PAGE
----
Reforming England's blasphemy law to protect the individual

Using a framework of legal analysis proposed by Robert Post, this article examines the novel possibility of a reform in England's current criminal law of blasphemy. As previous attempts to include faiths other than Christianity faltered politically and theoretically, the article proposes a refo...

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Bibliographic Details
Published in:Islam and Christian-Muslim relations
Main Author: Brown, Kevin Smullin (Author)
Format: Electronic/Print Article
Language:Undetermined language
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Published: 2003
In:Islam and Christian-Muslim relations
Year: 2003, Volume: 14, Issue: 2, Pages: 189-203
Further subjects:B Religious freedom
B Menschenrechte
B Human rights
B Great Britain / England
B Laws
B Gesetze
B Religious Freedom
B human rights violations
B Menschenrechtsverletzungen
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Summary:Using a framework of legal analysis proposed by Robert Post, this article examines the novel possibility of a reform in England's current criminal law of blasphemy. As previous attempts to include faiths other than Christianity faltered politically and theoretically, the article proposes a reform of the law to protect individual citizens and not religious groups. Different from incitement to racial or religious hatred legislation, this new offense would rest on what Joel Feinberg calls 'vicarious harm', the harm done directly to a person by deliberately wounding her sense of the sacred. The essay takes as given the propositions that equality before the law is desirable, a clear and ordered criminal offense is better than a vague criminal offense, and, as given specifically by the circumstances in England, a reverence for the transcendent sacred is privileged above other forms of reverence.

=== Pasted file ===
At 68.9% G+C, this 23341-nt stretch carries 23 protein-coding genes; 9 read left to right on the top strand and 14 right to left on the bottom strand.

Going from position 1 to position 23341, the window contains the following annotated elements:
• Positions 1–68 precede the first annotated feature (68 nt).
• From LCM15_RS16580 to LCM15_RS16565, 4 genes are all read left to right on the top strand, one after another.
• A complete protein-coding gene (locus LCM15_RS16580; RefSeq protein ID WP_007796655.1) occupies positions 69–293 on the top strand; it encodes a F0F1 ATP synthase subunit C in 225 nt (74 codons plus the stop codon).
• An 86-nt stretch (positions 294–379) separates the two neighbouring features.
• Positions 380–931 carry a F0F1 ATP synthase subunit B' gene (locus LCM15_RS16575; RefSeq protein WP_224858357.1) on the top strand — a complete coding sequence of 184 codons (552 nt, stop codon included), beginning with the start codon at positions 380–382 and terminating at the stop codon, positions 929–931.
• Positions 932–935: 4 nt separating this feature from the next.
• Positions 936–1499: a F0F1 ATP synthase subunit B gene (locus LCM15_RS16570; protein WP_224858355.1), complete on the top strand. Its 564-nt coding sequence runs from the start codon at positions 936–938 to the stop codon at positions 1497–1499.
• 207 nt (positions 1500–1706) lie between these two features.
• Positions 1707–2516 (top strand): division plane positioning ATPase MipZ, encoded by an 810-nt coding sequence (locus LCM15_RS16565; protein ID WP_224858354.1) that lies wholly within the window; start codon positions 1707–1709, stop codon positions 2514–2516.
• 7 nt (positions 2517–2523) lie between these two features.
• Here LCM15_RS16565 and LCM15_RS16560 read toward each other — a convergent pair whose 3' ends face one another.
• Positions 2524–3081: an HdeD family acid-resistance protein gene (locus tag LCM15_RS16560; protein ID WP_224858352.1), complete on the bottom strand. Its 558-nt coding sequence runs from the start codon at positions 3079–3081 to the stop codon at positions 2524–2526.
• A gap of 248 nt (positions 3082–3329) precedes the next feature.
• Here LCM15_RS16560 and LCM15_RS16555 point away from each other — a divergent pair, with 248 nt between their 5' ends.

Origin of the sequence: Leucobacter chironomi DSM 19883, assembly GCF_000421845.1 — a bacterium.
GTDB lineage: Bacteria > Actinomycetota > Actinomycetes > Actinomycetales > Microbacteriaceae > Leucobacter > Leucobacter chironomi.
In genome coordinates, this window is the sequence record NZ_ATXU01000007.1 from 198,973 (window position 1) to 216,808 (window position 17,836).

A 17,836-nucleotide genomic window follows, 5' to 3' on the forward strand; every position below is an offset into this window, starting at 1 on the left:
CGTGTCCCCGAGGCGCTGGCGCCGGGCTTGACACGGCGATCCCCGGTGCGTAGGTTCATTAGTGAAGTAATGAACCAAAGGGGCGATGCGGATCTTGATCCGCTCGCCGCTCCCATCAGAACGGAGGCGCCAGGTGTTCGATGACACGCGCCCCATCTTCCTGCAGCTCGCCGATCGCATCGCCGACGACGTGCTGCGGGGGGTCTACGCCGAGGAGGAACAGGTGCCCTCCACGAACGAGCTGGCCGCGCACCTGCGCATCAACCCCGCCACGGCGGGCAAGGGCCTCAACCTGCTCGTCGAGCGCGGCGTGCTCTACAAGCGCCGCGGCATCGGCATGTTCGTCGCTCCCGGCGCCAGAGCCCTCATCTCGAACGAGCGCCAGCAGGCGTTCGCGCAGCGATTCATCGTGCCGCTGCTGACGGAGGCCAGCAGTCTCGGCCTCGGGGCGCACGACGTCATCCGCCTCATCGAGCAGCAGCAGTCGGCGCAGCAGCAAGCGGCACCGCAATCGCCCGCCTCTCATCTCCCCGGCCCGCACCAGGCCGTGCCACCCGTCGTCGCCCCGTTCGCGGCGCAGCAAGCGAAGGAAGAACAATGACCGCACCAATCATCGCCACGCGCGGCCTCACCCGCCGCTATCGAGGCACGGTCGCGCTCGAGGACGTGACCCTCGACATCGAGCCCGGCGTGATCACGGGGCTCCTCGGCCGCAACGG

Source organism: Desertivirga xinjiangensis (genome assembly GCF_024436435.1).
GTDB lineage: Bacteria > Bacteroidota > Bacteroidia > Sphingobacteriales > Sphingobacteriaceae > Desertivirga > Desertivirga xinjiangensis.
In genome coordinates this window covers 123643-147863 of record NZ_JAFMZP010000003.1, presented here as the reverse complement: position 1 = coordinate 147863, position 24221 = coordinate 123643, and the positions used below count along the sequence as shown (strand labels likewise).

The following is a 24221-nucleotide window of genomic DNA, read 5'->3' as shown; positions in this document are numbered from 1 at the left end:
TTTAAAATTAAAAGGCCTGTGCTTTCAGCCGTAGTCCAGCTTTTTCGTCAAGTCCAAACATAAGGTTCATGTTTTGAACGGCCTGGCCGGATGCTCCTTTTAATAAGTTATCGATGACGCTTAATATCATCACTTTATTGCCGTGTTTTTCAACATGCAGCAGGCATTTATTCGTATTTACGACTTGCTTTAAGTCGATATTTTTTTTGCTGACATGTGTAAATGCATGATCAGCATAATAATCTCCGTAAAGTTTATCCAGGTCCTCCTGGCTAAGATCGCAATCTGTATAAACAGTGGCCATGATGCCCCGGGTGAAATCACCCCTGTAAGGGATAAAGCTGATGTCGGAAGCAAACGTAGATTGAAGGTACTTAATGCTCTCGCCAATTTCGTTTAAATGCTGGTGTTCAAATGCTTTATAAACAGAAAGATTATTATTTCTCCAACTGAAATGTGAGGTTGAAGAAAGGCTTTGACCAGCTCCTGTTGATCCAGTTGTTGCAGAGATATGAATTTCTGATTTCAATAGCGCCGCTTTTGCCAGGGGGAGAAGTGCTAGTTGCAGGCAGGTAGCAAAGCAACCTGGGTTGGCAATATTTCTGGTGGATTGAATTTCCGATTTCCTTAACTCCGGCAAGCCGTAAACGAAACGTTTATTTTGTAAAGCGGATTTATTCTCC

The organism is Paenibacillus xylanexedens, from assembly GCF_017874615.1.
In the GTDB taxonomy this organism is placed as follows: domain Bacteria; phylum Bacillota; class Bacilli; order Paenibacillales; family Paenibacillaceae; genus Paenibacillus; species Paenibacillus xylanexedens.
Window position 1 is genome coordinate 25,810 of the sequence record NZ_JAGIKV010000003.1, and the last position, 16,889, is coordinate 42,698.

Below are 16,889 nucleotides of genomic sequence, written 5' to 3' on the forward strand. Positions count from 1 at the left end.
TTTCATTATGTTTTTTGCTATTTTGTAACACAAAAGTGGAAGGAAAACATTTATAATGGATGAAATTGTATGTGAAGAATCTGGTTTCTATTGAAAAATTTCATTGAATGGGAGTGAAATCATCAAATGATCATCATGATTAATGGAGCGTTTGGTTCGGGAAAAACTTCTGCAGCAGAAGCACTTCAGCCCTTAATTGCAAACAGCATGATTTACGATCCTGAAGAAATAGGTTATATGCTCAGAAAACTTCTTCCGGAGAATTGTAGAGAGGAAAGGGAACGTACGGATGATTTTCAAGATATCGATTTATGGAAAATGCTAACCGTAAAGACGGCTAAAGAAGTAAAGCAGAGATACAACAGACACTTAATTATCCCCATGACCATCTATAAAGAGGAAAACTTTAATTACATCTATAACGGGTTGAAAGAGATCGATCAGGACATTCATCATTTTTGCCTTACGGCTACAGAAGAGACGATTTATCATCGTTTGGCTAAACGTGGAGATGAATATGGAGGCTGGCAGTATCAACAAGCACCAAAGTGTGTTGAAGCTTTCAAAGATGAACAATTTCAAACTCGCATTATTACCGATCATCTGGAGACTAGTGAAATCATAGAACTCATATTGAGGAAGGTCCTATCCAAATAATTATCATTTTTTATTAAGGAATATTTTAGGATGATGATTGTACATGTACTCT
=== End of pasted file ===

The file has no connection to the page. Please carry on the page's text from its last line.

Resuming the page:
ISSN:0959-6410
Contains:In: Islam and Christian-Muslim relations
Persistent identifiers:DOI: 10.1080/0959641032000057270